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"Cancer 2015": a prospective, population-based cancer cohort-phase 1: feasibility of genomics-guided precision medicine in the clinic

Parisot, John P., Thorne, Heather, Fellowes, Andrew, Doig, Ken, Lucas, Mark, McNeil, John J., Doble, Brett, Dobrovic, Alexander, John, Thomas, James, Paul A., Lipton, Lara, Ashley, David, Hayes, Theresa, McMurrick, Paul, Richardson, Gary, Lorgelly, Paula, Fox, Stephen B. and Thomas, David M. 2015, "Cancer 2015": a prospective, population-based cancer cohort-phase 1: feasibility of genomics-guided precision medicine in the clinic, Journal of personalized medicine, vol. 5, no. 4, pp. 354-369, doi: 10.3390/jpm5040354.

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Title "Cancer 2015": a prospective, population-based cancer cohort-phase 1: feasibility of genomics-guided precision medicine in the clinic
Author(s) Parisot, John P.
Thorne, Heather
Fellowes, Andrew
Doig, Ken
Lucas, Mark
McNeil, John J.
Doble, Brett
Dobrovic, Alexander
John, Thomas
James, Paul A.
Lipton, Lara
Ashley, David
Hayes, Theresa
McMurrick, Paul
Richardson, Gary
Lorgelly, Paula
Fox, Stephen B.
Thomas, David M.
Journal name Journal of personalized medicine
Volume number 5
Issue number 4
Start page 354
End page 369
Total pages 16
Publisher MDPI
Place of publication Basel, Switzerland
Publication date 2015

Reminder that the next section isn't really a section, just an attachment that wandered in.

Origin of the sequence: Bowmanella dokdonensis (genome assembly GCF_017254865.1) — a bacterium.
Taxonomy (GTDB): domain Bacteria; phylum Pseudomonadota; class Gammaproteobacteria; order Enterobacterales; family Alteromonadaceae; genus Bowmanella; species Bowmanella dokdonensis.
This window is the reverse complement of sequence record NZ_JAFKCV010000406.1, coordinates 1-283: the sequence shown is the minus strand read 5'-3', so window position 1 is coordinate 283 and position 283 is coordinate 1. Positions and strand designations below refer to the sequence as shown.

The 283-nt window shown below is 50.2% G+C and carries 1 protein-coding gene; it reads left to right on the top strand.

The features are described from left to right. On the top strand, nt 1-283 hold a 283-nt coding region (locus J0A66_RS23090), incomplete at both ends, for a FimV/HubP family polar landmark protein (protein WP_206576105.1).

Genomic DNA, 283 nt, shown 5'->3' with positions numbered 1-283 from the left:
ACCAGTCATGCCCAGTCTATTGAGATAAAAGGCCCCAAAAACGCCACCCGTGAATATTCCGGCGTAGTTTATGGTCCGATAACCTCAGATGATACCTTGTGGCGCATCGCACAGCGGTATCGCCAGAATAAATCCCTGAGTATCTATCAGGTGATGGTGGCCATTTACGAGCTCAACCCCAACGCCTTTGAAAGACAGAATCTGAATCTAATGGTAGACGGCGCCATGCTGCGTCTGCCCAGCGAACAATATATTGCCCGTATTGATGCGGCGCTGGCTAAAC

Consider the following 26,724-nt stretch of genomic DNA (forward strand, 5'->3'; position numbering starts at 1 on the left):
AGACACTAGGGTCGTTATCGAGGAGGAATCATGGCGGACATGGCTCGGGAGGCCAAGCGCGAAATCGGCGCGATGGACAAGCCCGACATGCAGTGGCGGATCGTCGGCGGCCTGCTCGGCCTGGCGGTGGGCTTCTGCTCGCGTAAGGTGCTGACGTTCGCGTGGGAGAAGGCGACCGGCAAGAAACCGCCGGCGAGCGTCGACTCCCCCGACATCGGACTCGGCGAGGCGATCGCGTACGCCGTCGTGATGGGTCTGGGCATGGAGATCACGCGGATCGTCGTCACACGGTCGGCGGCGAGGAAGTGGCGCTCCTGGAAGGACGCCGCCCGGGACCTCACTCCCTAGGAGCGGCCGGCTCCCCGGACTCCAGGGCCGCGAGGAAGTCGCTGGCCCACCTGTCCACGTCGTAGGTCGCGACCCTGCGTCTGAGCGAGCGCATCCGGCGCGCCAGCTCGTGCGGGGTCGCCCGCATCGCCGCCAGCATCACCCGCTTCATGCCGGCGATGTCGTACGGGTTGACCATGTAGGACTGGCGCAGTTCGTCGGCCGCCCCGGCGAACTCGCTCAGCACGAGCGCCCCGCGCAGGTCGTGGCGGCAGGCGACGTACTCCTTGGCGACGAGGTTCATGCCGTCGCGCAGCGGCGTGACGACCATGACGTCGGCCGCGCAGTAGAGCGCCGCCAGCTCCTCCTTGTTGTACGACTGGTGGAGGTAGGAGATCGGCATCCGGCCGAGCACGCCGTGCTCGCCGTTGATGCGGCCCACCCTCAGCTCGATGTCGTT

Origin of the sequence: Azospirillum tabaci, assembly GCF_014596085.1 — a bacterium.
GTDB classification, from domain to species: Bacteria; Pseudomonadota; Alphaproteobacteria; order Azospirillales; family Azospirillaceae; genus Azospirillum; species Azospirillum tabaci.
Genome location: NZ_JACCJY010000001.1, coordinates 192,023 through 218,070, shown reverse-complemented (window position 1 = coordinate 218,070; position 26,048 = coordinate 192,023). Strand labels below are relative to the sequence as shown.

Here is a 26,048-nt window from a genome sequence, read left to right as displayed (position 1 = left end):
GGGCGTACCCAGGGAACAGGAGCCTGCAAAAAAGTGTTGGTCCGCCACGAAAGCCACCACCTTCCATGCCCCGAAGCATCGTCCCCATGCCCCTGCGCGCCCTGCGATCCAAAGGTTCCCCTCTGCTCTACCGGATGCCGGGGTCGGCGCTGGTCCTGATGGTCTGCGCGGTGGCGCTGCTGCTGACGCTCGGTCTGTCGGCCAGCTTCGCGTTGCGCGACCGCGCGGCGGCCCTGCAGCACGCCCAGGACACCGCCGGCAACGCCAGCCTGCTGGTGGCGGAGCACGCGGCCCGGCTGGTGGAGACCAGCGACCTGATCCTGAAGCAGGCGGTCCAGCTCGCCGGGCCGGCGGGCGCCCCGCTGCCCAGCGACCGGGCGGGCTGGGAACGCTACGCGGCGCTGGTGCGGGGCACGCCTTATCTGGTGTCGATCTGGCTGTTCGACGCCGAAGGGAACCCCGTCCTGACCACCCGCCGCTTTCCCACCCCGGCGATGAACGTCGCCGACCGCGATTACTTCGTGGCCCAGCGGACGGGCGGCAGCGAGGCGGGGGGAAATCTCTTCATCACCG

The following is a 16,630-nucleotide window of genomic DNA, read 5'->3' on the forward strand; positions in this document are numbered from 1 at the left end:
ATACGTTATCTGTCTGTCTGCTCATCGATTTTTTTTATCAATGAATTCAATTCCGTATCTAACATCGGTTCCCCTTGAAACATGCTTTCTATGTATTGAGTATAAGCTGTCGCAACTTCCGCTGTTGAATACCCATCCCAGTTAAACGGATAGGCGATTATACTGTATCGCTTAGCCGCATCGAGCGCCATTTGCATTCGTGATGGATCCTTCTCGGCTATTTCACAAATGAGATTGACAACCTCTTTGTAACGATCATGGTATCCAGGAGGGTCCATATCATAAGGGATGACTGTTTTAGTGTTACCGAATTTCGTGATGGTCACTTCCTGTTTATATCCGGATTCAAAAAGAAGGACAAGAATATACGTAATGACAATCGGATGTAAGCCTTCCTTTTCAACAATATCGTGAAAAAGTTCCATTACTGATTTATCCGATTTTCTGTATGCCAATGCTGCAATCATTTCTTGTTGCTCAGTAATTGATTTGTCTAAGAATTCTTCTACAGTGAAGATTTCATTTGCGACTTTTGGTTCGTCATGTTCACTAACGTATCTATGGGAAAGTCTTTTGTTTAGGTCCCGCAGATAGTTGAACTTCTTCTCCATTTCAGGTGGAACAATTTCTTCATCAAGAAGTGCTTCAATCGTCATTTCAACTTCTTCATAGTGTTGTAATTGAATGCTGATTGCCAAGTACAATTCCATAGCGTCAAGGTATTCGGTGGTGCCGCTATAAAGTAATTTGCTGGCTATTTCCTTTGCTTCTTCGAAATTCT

ISSN 2075-4426
Keyword(s) cancer genomics cohort
health economics
next-Gen sequencing
precision medicine
Summary "Cancer 2015" is a longitudinal and prospective cohort. It is a phased study whose aim was to pilot recruiting 1000 patients during phase 1 to establish the feasibility of providing a population-based genomics cohort. Newly diagnosed adult patients with solid cancers, with residual tumour material for molecular genomics testing, were recruited into the cohort for the collection of a dataset containing clinical, molecular pathology, health resource use and outcomes data. 1685 patients have been recruited over almost 3 years from five hospitals. Thirty-two percent are aged between 61-70 years old, with a median age of 63 years. Diagnostic tumour samples were obtained for 90% of these patients for multiple parallel sequencing. Patients identified with somatic mutations of potentially "actionable" variants represented almost 10% of those tumours sequenced, while 42% of the cohort had no mutations identified. These genomic data were annotated with information such as cancer site, stage, morphology, treatment and patient outcomes and health resource use and cost. This cohort has delivered its main objective of establishing an upscalable genomics cohort within a clinical setting and in phase 2 aims to develop a protocol for how genomics testing can be used in real-time clinical decision-making, providing evidence on the value of precision medicine to clinical practice.
Language eng
DOI 10.3390/jpm5040354
Field of Research 111299 Oncology and Carcinogenesis not elsewhere classified
Socio Economic Objective 920102 Cancer and Related Disorders
HERDC Research category C1.1 Refereed article in a scholarly journal
ERA Research output type C Journal article
Copyright notice ©2015, The Authors
Free to Read? Yes
Use Rights Creative Commons Attribution licence
Persistent URL http://hdl.handle.net/10536/DRO/DU:30079608

Document type: Journal Article
Collections: School of Medicine
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Every reasonable effort has been made to ensure that permission has been obtained for items included in DRO. If you believe that your rights have been infringed by this repository, please contact drosupport@deakin.edu.au.